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Megalithic pottery found in Pudukottai dt.

By S. Ganesan

PUDUKOTTAI AUG. 3. Four inscriptions, including a 11th century Chola inscription, have been discovered at Oliyamangalam in Tirumayam taluk in Pudukottai district. Besides, pieces of megalithic pottery were also found.

The Chola inscription, dating back to the fourth regnal year of Veeracholan identified as Rajakesari Veera Rajendran (1063-1069), was discovered in the sluice of an irrigation tank.

The inscription records gifting of the sluice by Muvendavelan Chola Narayanan, probably a chieftain of the region. Though Veeracholan ruled only for a short period, the inscription indicates that he ruled over an extensive territory. An inscription, also in verse, of his reign was found at Vellanur near Keeranur.

The Oliyamangalam discovery throws fresh light on the history of the Chola rule in the region, according to Raja Mohammed, Curator, Government Museum, Pudukottai, who made discoveries along with K. Rajendiran, joint secretary, Pudukottai History Forum.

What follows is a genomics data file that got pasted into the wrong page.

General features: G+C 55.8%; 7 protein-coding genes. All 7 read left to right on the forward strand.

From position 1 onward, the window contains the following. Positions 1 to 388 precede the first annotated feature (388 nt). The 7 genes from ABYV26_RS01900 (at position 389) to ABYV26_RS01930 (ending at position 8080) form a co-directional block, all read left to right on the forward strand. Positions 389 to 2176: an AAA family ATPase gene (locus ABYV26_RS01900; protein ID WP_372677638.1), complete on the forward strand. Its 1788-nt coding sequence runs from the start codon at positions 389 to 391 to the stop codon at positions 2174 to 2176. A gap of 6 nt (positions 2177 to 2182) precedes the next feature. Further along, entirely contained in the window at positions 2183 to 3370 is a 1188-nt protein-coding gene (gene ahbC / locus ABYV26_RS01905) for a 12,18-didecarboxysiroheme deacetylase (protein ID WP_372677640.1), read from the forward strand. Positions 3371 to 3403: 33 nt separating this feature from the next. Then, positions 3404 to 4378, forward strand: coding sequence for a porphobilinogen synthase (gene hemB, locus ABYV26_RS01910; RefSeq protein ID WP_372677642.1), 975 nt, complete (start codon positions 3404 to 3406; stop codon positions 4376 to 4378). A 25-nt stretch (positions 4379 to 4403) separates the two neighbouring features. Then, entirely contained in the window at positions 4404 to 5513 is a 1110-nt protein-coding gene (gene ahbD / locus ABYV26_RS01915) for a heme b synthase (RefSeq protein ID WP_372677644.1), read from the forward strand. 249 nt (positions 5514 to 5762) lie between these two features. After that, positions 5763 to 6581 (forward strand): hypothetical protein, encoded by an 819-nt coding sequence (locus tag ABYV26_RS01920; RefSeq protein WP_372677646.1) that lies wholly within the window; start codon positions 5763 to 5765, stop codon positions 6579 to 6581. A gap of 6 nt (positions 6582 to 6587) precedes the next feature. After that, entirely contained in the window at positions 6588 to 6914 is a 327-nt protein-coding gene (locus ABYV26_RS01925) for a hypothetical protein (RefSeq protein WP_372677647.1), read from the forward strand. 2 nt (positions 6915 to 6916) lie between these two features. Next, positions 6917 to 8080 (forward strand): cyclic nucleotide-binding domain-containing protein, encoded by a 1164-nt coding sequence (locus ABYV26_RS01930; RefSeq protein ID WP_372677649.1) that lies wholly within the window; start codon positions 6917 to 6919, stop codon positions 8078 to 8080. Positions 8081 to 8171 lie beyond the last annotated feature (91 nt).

Also three Pandya inscriptions were discovered from the Varagunisvara temple. One of them belongs to the period of Kulasekara Pandya (1190-1217 AD) and records the gift of 50 ``pon'' by some landlords for celebration of the Chithirai festival.

Interestingly, the inscription notes that eight varieties of side dishes have to be offered to the Lord during the festival poojas.

Another inscription of Sundara Pandya period records gifting of land to the temple, while the other at a pillar in the temple indicates that it was gifted by Cholaperudaiyan Thirugnansambandan.

All three inscriptions help to reconstruct history of the temple, said Mr. Raja. Oliyamangalam, referred to as Ollaiyur in Sangam period, was situated on the boundary of the Chola and Pandya territories.

The ancient village also finds a mention in the `Purananuru'. Several wars were believed to have been fought in the region.

In addition, pieces of Megalithic dolmen (tomb) dating back to 200 B.C. have also been found during field studies, Mr. Raja said.

Few pieces of black and red coloured potteries and terracotta items, dating back to the Sangam period, have been collected by the team in some fields near the Kali temple.

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